It was King Louis who was a victim of Watson's instantly classic hook shot out of the trees during their playoff in 2012. Bubba (10) added a second green coat in '14; another would tie him with Jimmy Demaret, Sam Snead, Gary Player, Nick Faldo and Phil Mickelson, and it would most likely punch his ticket to the Hall of Fame.
If Bubba is the most polarizing figure in the game today, Scott (9) has to be the most universally liked. For the man who seemingly has it all, a second Masters win would be deeply meaningful, as he has had to will himself into becoming a good putter since the anchoring ban took away his crutch. Scott has been the game's hottest player for months now, but Augusta National's greens represent the ultimate test.
Short putts have long been the bugaboo for Dufner (8), but it was injury and divorce that led to 2 1/2 winless years following his breakthrough at the 2013 PGA. The Duf's ball striking is so pure, he will be dangerous at this quintessential second-shot course.
The influence of Bobby Jones is felt at the Masters in more ways than just the cathedral he helped conjure. The lifelong amateur will surely be smiling down from the great clubhouse in the sky upon Bryson DeChambeau (7), the reigning U.S. Amateur champ, who has played well in tune-ups from Australia to Abu Dhabi to Florida. He has the game to make a run and, more important, the self-belief not to shrink from the moment.
Before Jason Day (6) became Jason Day, he nearly stole a pair of Masters, in 2011 and '13. Few players have the ability to overpower Augusta National like Day, but as always with him, health is an issue. He started this year in the hospital at San Diego with a bad case of the flu, and during his victory at the Match Play he was hobbled by back problems. Will he ever be whole enough to make a sustained run?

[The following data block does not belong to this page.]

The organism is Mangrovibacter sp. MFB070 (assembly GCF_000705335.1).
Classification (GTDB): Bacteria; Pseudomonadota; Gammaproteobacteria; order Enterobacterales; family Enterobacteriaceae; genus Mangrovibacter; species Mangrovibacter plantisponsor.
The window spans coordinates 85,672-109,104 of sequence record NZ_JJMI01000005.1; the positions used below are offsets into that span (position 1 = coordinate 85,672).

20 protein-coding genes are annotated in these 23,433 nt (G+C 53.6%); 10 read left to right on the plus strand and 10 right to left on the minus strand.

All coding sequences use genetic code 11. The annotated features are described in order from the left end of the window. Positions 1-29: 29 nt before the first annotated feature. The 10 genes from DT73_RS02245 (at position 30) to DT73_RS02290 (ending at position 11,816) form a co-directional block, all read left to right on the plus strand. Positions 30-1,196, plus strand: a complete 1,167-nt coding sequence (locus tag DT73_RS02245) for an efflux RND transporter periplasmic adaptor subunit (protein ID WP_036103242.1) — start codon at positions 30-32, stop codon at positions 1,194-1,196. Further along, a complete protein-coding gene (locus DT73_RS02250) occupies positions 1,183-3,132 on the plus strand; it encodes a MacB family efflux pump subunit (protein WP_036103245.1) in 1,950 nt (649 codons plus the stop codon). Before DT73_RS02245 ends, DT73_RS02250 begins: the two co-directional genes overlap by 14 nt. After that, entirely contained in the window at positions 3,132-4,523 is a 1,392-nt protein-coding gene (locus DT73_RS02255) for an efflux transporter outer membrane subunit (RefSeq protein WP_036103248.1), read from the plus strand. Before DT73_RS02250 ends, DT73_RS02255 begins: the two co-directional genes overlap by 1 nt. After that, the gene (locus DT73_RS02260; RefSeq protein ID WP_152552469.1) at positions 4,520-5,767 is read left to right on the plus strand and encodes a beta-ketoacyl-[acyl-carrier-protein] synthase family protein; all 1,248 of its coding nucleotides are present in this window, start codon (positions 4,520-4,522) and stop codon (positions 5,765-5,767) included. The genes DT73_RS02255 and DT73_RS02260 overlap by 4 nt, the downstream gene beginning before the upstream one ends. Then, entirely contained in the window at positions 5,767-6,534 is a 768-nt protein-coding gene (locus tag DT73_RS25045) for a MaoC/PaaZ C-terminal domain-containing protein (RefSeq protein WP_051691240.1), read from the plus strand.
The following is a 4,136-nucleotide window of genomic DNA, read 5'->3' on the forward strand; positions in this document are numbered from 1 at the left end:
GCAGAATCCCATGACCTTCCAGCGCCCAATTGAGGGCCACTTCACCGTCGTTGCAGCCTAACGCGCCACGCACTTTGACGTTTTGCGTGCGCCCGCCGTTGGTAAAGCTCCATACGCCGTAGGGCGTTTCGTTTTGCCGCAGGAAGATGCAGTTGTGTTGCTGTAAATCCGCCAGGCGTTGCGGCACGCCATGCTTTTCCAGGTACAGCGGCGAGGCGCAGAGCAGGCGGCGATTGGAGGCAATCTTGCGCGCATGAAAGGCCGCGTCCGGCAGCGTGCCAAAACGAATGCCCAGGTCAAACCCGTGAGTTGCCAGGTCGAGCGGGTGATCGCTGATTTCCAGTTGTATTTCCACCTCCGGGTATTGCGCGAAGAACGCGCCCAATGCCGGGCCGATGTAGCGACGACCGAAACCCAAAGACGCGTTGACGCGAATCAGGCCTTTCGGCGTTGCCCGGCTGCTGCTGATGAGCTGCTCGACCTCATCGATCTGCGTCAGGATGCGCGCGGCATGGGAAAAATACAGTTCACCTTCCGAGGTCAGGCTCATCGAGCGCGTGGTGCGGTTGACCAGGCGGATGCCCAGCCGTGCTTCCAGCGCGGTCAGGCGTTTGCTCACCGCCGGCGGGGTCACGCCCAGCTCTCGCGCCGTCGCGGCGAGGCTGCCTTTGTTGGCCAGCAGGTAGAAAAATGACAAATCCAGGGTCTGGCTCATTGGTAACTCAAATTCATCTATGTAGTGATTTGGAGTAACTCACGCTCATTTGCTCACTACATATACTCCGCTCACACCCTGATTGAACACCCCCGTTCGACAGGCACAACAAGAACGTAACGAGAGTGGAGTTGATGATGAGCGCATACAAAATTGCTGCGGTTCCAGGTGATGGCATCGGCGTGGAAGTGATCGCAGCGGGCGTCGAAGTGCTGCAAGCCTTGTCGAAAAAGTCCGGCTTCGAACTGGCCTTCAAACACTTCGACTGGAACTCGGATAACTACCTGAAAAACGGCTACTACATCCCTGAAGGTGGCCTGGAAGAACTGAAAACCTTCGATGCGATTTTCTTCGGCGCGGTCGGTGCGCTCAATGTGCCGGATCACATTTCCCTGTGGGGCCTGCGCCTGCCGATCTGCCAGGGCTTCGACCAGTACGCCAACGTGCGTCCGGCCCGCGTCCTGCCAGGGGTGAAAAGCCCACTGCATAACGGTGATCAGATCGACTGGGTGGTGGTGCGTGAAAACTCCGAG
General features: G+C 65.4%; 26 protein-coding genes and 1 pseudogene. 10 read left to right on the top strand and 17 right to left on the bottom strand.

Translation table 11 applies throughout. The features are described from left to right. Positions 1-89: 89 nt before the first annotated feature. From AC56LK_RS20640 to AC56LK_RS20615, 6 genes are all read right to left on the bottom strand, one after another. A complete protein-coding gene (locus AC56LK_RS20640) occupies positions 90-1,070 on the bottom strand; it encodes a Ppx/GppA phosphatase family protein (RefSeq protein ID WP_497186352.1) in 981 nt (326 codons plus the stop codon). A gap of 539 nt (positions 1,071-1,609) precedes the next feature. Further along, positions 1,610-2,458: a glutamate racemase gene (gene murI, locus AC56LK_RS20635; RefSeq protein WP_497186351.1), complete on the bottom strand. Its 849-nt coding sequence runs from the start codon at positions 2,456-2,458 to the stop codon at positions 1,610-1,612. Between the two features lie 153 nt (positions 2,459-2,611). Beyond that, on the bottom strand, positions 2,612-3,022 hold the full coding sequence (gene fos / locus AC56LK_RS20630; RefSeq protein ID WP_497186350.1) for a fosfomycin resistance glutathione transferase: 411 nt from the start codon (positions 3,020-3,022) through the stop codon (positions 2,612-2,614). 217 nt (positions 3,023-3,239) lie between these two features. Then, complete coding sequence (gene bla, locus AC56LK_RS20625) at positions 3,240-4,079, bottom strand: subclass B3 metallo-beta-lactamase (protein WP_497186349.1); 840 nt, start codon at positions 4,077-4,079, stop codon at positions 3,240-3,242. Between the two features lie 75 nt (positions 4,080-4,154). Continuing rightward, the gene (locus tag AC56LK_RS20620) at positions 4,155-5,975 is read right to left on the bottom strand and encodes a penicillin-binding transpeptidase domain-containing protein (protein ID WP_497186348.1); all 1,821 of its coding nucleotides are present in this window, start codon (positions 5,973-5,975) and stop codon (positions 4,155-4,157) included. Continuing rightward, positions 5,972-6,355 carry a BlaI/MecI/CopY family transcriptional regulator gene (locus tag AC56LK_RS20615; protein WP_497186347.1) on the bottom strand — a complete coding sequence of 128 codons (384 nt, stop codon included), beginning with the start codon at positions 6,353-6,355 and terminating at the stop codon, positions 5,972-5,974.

Of late, the biggest ailment Mickelson (5) has dealt with around Augusta has been a broken heart. He coulda/shoulda won in 2012, if not for a freakish triple bogey on the 4th hole on Sunday, his ball clanging off a grandstand into a bamboo thicket, and last year Phil shot 14 under, a score that had been bettered only five times previously in tournament history but was eclipsed by Spieth's record-tying performance. Mickelson's consistent play this season augurs for another opportunity at the Masters, but almost three years removed from his last victory, can this aging warrior remember how to close the deal?